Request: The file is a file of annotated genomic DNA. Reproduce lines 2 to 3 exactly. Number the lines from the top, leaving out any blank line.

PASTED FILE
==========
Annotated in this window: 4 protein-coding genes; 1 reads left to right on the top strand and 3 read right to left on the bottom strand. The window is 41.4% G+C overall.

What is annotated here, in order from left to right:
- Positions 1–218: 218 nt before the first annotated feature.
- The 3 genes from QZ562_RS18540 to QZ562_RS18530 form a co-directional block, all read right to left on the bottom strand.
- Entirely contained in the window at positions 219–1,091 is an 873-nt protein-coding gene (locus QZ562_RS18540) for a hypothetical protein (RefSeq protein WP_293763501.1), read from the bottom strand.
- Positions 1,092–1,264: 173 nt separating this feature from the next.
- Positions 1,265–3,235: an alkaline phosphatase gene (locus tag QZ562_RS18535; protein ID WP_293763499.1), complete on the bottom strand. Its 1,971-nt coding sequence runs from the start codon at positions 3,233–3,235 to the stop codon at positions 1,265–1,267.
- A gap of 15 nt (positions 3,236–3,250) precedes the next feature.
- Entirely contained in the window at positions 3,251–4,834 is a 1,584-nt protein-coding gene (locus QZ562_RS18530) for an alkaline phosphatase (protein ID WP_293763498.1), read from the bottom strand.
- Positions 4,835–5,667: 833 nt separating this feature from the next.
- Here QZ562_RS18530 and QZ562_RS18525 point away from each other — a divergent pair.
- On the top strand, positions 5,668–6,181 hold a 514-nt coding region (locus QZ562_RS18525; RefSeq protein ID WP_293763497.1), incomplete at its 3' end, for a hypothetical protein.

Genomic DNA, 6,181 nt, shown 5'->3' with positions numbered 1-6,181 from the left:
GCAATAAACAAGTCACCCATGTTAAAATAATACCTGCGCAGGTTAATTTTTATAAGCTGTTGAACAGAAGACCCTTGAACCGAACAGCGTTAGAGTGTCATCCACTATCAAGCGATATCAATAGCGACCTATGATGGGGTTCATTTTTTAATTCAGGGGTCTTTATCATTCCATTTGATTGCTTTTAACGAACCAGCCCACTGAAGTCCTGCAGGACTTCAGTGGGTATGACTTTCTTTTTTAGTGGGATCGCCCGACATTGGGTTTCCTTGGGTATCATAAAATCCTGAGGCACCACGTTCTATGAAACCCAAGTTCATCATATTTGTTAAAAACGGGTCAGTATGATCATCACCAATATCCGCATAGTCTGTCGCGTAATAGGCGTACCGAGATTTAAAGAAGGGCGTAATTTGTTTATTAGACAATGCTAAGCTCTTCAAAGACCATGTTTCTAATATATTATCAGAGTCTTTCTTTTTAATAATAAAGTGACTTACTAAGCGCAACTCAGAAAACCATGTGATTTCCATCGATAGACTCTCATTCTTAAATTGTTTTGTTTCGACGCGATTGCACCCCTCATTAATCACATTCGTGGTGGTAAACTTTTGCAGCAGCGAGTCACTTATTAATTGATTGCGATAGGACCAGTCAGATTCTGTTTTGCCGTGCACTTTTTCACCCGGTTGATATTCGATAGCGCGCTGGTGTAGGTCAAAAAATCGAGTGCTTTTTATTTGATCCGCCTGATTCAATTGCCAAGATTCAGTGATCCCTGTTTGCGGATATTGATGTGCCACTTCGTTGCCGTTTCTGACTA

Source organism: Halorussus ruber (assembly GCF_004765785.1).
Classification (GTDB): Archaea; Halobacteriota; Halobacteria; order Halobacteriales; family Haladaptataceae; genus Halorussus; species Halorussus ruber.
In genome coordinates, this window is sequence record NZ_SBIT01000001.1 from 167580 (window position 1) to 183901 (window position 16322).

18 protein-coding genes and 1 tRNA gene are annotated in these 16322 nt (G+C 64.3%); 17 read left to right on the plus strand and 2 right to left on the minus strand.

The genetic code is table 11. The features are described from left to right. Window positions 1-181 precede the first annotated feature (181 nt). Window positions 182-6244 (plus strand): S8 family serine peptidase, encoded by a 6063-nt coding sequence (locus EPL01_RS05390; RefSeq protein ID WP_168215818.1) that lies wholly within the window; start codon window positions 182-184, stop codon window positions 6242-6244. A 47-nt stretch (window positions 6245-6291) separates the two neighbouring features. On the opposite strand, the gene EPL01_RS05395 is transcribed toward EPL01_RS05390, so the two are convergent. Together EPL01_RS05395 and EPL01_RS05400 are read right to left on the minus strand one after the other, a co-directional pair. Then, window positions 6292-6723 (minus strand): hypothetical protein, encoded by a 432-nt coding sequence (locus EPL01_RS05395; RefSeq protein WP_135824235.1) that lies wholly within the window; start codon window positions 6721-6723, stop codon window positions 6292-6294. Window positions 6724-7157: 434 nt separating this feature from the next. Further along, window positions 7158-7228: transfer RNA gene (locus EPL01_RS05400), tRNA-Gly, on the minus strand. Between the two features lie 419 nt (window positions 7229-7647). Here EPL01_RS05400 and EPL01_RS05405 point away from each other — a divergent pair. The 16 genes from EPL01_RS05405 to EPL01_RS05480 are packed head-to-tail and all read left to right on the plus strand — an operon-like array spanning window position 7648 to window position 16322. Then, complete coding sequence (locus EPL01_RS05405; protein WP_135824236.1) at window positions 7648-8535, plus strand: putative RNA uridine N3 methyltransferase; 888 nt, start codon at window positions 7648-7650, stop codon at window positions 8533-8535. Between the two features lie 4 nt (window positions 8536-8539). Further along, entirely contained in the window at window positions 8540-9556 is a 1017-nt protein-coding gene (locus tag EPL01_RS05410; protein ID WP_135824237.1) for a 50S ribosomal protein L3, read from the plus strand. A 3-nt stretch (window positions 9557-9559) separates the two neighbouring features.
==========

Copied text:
What is annotated here, in order from left to right:
- Positions 1–218: 218 nt before the first annotated feature.